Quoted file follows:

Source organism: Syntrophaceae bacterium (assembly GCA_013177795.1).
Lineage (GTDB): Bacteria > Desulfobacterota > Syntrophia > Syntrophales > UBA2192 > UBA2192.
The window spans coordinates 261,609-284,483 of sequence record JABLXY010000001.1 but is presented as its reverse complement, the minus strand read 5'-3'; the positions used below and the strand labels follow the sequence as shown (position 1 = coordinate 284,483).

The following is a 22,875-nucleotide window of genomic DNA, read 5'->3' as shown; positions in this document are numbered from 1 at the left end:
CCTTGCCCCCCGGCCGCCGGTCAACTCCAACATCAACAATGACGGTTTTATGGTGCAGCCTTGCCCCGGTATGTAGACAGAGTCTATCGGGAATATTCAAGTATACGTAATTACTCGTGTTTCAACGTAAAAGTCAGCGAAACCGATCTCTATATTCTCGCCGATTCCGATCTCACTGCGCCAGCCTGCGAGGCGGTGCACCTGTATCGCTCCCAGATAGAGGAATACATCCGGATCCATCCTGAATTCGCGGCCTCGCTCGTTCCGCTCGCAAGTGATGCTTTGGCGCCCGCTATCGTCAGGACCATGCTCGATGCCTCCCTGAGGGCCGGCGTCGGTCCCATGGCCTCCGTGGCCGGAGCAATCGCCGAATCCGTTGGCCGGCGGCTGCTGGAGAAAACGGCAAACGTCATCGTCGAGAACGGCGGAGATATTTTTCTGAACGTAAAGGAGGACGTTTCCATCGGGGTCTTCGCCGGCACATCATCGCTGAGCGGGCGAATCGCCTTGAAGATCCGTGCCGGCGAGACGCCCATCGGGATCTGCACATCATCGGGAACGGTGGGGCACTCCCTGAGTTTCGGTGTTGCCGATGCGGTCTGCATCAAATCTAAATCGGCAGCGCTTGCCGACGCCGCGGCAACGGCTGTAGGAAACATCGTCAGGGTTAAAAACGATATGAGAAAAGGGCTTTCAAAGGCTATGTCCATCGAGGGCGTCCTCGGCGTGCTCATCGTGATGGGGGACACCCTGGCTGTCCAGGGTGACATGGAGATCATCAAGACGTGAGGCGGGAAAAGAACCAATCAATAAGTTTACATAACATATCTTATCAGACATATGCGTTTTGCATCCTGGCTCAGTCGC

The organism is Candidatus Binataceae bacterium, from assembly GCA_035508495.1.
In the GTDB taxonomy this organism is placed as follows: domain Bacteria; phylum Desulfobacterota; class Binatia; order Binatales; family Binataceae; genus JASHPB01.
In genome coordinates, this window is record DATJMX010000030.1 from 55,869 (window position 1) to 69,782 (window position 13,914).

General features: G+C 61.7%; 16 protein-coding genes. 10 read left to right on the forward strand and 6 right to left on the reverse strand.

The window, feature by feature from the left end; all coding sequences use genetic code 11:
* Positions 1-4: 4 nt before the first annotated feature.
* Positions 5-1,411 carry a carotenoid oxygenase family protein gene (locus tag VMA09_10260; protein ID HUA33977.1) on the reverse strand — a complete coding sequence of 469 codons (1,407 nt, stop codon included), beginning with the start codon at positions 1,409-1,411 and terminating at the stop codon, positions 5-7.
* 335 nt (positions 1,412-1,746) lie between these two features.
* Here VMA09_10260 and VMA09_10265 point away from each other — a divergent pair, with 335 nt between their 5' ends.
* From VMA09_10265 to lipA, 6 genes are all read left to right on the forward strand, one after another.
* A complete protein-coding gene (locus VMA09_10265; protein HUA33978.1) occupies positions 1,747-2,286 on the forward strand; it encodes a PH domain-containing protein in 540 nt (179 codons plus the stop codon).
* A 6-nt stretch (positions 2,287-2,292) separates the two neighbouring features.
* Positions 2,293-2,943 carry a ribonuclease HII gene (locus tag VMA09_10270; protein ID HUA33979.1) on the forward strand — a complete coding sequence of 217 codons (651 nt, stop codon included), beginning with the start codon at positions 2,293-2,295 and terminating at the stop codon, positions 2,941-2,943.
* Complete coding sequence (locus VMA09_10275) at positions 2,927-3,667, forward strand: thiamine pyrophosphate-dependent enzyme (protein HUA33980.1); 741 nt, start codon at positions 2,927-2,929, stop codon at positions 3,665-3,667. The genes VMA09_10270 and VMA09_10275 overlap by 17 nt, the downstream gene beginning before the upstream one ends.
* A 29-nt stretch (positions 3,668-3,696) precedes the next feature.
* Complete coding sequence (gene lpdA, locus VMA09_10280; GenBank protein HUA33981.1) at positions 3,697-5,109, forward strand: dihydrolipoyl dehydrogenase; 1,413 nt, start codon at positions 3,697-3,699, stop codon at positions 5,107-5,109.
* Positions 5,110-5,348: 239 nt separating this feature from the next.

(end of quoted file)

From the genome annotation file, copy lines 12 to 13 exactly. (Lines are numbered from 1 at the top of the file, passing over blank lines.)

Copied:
* Positions 5-1,411 carry a carotenoid oxygenase family protein gene (locus tag VMA09_10260; protein ID HUA33977.1) on the reverse strand — a complete coding sequence of 469 codons (1,407 nt, stop codon included), beginning with the start codon at positions 1,409-1,411 and terminating at the stop codon, positions 5-7.
* 335 nt (positions 1,412-1,746) lie between these two features.